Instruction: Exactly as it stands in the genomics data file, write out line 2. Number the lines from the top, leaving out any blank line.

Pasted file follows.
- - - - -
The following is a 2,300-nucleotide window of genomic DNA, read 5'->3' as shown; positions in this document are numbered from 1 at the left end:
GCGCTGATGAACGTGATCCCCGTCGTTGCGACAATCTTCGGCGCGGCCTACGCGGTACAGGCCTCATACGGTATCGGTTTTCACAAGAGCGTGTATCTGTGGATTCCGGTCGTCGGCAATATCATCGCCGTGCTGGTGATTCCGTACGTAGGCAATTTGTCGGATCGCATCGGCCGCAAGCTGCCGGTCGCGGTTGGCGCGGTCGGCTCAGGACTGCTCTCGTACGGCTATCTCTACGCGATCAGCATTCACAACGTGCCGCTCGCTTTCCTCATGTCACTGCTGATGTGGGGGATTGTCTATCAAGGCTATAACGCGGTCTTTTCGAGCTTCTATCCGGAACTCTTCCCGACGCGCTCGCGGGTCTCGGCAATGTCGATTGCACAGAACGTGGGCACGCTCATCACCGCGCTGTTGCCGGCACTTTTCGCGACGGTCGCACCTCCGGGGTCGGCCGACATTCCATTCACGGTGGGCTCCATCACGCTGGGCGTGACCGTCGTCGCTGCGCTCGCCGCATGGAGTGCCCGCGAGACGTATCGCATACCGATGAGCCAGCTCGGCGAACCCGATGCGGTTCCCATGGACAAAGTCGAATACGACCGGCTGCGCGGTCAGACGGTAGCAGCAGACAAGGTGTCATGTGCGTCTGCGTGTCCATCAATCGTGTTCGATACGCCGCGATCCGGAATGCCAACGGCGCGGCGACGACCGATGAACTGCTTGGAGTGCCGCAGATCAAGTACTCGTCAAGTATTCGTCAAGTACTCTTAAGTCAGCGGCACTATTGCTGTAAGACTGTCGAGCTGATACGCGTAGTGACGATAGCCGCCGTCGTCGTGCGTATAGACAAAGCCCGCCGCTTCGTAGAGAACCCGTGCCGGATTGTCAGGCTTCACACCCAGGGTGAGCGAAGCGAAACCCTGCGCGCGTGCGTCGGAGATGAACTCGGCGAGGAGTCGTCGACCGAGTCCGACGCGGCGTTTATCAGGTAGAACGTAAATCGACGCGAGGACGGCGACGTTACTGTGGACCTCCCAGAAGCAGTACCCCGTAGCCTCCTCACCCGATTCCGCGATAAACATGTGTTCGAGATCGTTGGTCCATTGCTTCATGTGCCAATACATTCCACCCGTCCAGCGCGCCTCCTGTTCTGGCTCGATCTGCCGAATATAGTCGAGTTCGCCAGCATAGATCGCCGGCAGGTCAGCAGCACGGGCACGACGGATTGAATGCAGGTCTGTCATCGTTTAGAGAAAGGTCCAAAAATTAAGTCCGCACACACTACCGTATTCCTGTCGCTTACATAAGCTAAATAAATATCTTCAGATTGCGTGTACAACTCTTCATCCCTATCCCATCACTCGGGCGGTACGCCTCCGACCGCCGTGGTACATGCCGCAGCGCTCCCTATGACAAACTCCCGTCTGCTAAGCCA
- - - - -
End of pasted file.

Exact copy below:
GCGCTGATGAACGTGATCCCCGTCGTTGCGACAATCTTCGGCGCGGCCTACGCGGTACAGGCCTCATACGGTATCGGTTTTCACAAGAGCGTGTATCTGTGGATTCCGGTCGTCGGCAATATCATCGCCGTGCTGGTGATTCCGTACGTAGGCAATTTGTCGGATCGCATCGGCCGCAAGCTGCCGGTCGCGGTTGGCGCGGTCGGCTCAGGACTGCTCTCGTACGGCTATCTCTACGCGATCAGCATTCACAACGTGCCGCTCGCTTTCCTCATGTCACTGCTGATGTGGGGGATTGTCTATCAAGGCTATAACGCGGTCTTTTCGAGCTTCTATCCGGAACTCTTCCCGACGCGCTCGCGGGTCTCGGCAATGTCGATTGCACAGAACGTGGGCACGCTCATCACCGCGCTGTTGCCGGCACTTTTCGCGACGGTCGCACCTCCGGGGTCGGCCGACATTCCATTCACGGTGGGCTCCATCACGCTGGGCGTGACCGTCGTCGCTGCGCTCGCCGCATGGAGTGCCCGCGAGACGTATCGCATACCGATGAGCCAGCTCGGCGAACCCGATGCGGTTCCCATGGACAAAGTCGAATACGACCGGCTGCGCGGTCAGACGGTAGCAGCAGACAAGGTGTCATGTGCGTCTGCGTGTCCATCAATCGTGTTCGATACGCCGCGATCCGGAATGCCAACGGCGCGGCGACGACCGATGAACTGCTTGGAGTGCCGCAGATCAAGTACTCGTCAAGTATTCGTCAAGTACTCTTAAGTCAGCGGCACTATTGCTGTAAGACTGTCGAGCTGATACGCGTAGTGACGATAGCCGCCGTCGTCGTGCGTATAGACAAAGCCCGCCGCTTCGTAGAGAACCCGTGCCGGATTGTCAGGCTTCACACCCAGGGTGAGCGAAGCGAAACCCTGCGCGCGTGCGTCGGAGATGAACTCGGCGAGGAGTCGTCGACCGAGTCCGACGCGGCGTTTATCAGGTAGAACGTAAATCGACGCGAGGACGGCGACGTTACTGTGGACCTCCCAGAAGCAGTACCCCGTAGCCTCCTCACCCGATTCCGCGATAAACATGTGTTCGAGATCGTTGGTCCATTGCTTCATGTGCCAATACATTCCACCCGTCCAGCGCGCCTCCTGTTCTGGCTCGATCTGCCGAATATAGTCGAGTTCGCCAGCATAGATCGCCGGCAGGTCAGCAGCACGGGCACGACGGATTGAATGCAGGTCTGTCATCGTTTAGAGAAAGGTCCAAAAATTAAGTCCGCACACACTACCGTATTCCTGTCGCTTACATAAGCTAAATAAATATCTTCAGATTGCGTGTACAACTCTTCATCCCTATCCCATCACTCGGGCGGTACGCCTCCGACCGCCGTGGTACATGCCGCAGCGCTCCCTATGACAAACTCCCGTCTGCTAAGCCA